A striking success of quantum mechanics is the fact that, in contrast to the classical theory, it explains the stability of matter, as we observe it in everyday life. The rigorous verification of this property starting from the basic assumptions of quantum mechanics required deep analytic tools and represented a major achievement in mathematical physics. The goal of this class is to present a proof of stability of matter and to discuss some related mathematical questions. We will start by reviewing the main postulates of quantum mechanics, focusing in particular on many-body theory. We will then explain the problem of stability and we will introduce some important tools that are needed for its proof. Afterwards, we will present some important approximation of the quantum theory of atoms and molecules, focusing in particular on Thomas-Fermi theory and, if time permits, on Hartree- Fock theory.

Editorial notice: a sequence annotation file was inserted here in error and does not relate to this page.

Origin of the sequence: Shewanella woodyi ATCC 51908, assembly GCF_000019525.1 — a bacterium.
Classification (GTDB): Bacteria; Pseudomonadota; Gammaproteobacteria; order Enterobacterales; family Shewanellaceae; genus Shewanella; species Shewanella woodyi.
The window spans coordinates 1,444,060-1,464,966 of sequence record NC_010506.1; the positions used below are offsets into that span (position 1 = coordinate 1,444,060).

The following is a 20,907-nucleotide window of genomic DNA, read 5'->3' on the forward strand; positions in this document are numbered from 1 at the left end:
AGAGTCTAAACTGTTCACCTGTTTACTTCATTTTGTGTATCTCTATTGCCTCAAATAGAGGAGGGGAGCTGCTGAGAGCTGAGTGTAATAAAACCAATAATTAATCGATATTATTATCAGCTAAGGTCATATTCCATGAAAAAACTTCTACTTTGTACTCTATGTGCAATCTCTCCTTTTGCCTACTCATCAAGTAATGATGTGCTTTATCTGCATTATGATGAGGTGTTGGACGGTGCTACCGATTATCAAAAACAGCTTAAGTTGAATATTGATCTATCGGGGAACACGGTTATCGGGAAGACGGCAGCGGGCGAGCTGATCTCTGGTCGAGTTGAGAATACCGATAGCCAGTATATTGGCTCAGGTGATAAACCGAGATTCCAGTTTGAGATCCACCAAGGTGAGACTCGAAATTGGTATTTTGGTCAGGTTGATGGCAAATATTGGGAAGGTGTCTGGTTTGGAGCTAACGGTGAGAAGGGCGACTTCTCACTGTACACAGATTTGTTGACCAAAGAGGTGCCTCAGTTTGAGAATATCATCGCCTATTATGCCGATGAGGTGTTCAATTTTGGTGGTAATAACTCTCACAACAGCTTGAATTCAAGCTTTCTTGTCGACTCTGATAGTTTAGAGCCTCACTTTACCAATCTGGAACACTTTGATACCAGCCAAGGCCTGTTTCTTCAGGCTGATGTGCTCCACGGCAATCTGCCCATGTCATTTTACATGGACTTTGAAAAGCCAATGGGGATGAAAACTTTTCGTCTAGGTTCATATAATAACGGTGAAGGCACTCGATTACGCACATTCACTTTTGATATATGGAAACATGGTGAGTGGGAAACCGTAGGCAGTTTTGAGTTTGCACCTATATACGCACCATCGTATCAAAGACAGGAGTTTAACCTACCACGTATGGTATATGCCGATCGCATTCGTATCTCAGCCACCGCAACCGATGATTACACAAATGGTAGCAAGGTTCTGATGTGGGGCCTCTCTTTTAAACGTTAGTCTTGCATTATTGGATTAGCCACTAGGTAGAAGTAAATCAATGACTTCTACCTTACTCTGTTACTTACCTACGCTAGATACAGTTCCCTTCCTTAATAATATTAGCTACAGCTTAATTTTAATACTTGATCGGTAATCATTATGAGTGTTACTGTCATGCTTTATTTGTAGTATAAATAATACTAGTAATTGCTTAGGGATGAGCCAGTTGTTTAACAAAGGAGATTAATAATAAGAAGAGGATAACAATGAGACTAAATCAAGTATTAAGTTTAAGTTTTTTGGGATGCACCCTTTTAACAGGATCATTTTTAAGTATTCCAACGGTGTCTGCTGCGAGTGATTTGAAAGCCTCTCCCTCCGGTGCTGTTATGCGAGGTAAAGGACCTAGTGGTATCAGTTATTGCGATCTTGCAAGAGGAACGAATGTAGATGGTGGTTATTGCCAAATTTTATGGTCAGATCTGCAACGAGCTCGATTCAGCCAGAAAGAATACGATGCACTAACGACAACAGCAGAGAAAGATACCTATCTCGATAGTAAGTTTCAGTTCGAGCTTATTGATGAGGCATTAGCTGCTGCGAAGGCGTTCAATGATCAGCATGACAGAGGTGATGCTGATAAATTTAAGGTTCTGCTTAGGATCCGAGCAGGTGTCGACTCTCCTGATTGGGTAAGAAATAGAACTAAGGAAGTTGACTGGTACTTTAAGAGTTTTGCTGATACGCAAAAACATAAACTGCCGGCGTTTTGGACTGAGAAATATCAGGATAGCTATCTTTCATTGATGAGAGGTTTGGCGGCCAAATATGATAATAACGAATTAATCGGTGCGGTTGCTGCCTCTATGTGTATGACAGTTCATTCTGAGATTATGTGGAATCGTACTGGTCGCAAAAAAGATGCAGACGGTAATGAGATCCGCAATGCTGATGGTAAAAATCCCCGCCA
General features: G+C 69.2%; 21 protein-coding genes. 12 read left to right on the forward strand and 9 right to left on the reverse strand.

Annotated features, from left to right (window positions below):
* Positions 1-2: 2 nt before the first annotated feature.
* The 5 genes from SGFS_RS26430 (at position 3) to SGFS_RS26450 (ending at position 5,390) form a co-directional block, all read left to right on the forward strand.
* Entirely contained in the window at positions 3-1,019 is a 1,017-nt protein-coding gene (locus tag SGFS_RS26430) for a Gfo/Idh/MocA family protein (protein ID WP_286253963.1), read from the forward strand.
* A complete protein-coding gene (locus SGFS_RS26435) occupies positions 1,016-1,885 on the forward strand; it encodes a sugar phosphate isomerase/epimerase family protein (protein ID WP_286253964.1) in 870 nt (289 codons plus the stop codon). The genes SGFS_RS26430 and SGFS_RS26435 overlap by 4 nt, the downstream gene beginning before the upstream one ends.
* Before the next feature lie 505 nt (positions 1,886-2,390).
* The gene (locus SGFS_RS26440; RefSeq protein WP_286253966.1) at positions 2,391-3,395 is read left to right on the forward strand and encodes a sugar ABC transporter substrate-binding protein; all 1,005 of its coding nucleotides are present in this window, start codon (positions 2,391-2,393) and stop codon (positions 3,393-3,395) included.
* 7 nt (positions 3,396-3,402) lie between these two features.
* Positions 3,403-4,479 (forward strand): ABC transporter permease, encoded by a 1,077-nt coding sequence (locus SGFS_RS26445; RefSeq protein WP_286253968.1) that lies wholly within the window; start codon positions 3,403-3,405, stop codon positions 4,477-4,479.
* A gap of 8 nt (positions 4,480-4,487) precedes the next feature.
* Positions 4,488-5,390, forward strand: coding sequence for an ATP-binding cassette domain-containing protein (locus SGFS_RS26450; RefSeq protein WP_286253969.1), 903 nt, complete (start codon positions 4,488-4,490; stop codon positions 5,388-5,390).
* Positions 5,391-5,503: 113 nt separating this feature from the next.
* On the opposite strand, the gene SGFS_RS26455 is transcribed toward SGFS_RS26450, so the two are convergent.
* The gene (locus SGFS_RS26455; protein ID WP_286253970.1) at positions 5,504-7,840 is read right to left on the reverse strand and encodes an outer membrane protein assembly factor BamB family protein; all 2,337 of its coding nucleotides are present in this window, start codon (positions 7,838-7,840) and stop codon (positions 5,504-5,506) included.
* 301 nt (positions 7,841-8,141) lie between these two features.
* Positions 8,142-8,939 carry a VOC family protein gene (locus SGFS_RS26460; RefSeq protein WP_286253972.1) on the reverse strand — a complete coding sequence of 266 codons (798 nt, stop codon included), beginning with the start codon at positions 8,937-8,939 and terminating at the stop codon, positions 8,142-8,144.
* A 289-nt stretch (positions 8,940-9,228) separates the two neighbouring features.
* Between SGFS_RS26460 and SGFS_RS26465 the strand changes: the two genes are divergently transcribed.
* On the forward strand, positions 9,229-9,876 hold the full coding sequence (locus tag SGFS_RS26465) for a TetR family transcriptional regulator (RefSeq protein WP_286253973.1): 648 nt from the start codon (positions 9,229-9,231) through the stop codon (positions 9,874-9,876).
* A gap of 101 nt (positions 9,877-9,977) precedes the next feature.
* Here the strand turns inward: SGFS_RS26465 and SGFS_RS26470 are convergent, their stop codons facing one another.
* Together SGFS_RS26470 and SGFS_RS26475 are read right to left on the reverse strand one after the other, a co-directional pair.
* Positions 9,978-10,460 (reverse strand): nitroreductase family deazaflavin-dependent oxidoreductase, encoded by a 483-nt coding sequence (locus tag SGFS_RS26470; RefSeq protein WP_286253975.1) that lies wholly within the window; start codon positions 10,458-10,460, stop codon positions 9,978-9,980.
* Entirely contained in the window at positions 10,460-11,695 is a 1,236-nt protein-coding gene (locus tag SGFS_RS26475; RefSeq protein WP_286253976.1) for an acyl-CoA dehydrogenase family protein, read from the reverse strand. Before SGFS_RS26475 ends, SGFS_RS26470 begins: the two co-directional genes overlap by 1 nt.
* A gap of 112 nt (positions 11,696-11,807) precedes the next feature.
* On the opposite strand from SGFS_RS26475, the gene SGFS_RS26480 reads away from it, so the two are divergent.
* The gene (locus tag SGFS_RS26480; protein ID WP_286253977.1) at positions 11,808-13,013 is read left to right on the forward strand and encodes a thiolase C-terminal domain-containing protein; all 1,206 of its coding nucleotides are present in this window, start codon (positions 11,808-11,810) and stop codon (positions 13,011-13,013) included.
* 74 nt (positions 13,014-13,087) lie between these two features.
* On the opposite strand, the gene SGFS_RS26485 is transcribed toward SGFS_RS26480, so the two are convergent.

Notes for videos:
Due to the COVID-19 pandemic, from Oct. 26 classes do not take place on campus. Students registered to the class will receive instead links to videos of recorded lectures. The notes of the video lectures are available here:
Video Lecture 26.10 - Virial identities, no-binding
Zoom Lecture 28.10 - Connections between TF theory and many body QM
E. H. Lieb, R. Seiringer. The stability of matter in quantum mechanics. Cambridge University Press, 2010.
E.H. Lieb. Thomas-Fermi and related theories of atoms and molecules. Rev. Mod. Phys. 53, 603-641 (1981).
Modul: 11.02.2021 9:00-17:00, Raum: n.n., Typ: n.n.